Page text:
1. aThe lifetime prevalence includes people with epilepsy who did not know when their last seizure occurred, plus people with active epilepsy and people with inactive epilepsy.

  2. The figures shown in brackets for the lifetime, active and inactive epilepsy prevalences are standardized for age within each socioeconomic class. For each category of epilepsy status the standardized prevalence for socioeconomic classes B to D+E was compared with the standardized prevalence for social class A. The results of this comparison were significant (p < 0.05).

A 4,304 184.2 (4.2)2.7–6.6  71.6 (1.7)0.8–3.4  92.1 (1.9)1.1–4.0
B13,2891017.6 (7.3)6.3–9.2 413.1 (2.9)2.3–4.2 443.3 (3.1)2.5–4.4
C22,8582239.8 (10.3)8.6–11.11436.3 (6.6)5.3–7.4 763.3 (3.4)2.7–4.2
D+E13,01315111.6 (10)  9.9–13.6 977.5 (8.7)6.1–9.1 463.5 (2.0)2.7–4.7
Not classified   638 34.71.6–13.7  23.1  11.6

Thirty-eight percent of patients with active epilepsy had inadequate treatment: 12% were on inappropriate medication or suboptimal dose, 19% were not on any medication and in 7% the medication was unknown. None of the patients classified as active epilepsy were considered having inactive epilepsy undergoing medication withdrawal or no-medication. The figures were similar in the different socioeconomic classes (Table 3). There was no clear pattern in the treatment gap over the different age groups studied, although the extremes of life tended to be less adequately treated (Table 4). Although most patients were on a standard dosage of AED treatment, many were at the lower limit of the range, and could potentially have benefited from an increase in dosage. The most common reason for a total lack of treatment was that patients did not want to take it (51%) (Table 5).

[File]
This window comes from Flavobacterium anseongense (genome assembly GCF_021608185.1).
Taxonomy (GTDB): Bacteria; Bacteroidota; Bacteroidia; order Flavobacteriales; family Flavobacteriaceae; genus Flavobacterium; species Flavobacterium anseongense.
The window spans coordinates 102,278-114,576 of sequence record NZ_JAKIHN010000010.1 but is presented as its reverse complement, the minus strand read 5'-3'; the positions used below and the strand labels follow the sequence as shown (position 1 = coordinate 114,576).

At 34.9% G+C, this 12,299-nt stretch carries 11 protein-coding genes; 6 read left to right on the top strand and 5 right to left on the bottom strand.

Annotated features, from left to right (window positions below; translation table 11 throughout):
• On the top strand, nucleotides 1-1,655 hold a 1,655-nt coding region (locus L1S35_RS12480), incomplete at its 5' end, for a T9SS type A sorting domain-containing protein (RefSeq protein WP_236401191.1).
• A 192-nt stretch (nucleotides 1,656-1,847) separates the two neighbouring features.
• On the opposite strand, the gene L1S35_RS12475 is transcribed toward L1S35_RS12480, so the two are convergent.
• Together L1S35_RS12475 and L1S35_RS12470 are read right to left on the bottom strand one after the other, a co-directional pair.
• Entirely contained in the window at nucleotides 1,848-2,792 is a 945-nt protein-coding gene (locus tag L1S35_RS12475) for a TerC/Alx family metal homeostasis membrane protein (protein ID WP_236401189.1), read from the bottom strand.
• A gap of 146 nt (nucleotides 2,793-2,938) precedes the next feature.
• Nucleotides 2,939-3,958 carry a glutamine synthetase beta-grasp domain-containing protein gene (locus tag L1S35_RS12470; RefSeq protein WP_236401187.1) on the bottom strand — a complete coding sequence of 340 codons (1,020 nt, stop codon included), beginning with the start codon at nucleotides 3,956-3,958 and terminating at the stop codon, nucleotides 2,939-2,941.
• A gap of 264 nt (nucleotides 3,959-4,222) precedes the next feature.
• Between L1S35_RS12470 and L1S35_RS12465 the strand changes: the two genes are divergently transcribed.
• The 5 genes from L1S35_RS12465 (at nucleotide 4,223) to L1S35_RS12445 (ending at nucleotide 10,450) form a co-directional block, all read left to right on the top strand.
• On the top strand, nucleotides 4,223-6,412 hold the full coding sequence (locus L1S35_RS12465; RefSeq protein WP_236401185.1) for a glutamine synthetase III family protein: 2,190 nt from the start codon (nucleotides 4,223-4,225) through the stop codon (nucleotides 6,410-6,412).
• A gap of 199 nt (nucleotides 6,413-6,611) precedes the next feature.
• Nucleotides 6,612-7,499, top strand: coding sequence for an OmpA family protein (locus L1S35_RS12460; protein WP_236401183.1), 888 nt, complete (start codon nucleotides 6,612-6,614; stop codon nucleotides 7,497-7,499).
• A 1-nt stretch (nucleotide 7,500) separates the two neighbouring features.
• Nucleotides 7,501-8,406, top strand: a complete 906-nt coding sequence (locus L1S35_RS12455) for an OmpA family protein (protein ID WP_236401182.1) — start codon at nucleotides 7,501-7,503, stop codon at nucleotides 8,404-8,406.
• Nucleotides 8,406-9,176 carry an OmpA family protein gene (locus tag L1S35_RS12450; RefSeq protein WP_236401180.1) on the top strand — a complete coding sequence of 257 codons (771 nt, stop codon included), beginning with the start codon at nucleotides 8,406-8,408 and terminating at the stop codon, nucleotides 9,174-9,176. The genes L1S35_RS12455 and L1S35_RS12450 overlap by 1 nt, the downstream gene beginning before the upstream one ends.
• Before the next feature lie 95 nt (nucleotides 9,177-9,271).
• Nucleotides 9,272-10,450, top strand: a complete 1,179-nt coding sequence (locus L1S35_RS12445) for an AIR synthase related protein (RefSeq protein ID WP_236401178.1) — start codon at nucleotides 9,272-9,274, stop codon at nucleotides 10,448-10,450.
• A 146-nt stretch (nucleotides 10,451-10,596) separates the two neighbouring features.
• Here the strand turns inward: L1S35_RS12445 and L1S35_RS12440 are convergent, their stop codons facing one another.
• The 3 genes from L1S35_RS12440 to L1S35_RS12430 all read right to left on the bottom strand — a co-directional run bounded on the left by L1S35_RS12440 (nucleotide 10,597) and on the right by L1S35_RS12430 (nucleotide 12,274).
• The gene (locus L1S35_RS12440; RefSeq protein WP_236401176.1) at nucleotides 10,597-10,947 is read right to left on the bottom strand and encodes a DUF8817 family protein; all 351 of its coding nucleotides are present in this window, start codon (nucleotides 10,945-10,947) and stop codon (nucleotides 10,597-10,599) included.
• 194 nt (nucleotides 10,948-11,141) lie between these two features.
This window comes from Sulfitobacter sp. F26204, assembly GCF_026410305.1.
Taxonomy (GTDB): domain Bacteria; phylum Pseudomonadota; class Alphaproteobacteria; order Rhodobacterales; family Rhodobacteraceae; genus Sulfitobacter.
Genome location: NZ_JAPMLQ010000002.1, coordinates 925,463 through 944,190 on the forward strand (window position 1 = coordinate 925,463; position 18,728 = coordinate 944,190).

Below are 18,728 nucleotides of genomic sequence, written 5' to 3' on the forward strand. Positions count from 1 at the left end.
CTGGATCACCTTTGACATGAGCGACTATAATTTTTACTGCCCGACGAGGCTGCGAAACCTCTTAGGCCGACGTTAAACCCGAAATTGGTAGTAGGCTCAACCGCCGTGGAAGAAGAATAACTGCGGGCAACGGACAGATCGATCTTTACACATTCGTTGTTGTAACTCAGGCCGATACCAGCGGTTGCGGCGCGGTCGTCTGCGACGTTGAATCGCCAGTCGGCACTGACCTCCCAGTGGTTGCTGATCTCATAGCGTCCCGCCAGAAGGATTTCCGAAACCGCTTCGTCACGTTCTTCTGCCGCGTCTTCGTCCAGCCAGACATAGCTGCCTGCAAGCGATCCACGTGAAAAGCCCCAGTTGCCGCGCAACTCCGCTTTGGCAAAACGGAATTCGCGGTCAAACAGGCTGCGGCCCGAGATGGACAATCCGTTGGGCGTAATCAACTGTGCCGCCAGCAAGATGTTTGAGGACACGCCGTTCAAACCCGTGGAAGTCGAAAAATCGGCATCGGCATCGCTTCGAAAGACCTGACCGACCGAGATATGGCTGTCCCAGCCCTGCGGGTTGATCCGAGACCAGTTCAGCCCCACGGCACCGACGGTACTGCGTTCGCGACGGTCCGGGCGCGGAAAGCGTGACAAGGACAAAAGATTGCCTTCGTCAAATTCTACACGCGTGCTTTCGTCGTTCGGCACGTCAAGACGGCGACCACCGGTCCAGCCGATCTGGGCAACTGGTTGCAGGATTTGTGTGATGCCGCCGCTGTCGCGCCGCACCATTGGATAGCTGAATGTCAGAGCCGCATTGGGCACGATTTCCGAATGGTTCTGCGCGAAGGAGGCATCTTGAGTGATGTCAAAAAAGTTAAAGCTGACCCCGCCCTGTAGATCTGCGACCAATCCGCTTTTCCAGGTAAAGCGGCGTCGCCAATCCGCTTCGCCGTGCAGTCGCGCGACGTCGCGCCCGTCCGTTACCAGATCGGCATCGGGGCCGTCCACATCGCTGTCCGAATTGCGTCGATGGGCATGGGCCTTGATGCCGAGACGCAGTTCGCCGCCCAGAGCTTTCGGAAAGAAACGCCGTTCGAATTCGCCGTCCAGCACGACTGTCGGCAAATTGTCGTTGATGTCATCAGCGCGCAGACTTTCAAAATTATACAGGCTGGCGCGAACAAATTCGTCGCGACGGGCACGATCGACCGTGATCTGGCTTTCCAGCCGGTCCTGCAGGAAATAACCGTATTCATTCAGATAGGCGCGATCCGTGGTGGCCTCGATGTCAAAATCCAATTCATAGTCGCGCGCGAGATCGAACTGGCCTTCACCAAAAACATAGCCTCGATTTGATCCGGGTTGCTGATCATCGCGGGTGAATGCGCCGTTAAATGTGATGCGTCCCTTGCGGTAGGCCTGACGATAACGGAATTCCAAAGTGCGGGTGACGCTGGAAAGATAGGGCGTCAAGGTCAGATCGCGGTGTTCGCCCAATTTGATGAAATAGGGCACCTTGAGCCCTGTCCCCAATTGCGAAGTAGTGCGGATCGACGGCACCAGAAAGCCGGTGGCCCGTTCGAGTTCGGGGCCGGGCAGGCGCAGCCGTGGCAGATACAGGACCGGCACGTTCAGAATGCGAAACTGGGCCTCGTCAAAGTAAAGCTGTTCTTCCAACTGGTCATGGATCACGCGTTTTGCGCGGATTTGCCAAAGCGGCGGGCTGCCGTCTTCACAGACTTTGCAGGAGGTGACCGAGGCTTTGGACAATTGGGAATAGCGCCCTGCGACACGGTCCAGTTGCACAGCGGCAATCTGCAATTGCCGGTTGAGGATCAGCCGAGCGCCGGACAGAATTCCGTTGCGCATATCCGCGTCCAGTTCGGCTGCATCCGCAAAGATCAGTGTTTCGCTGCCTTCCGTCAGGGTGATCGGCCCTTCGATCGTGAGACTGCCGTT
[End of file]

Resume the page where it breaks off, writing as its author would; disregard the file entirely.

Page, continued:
Table 3. Treatment of active epilepsy according to social classes in Campinas and São José do Rio Preto
Social classesAdequate treatmentInadequate treatmentActive epilepsy (Total number)Treatment gap (%[95%CI])
MonotherapyPolytherapyInadequate dosage (%[95% CI])Nontreated (%[95%CI])Unknown (%[95%CI])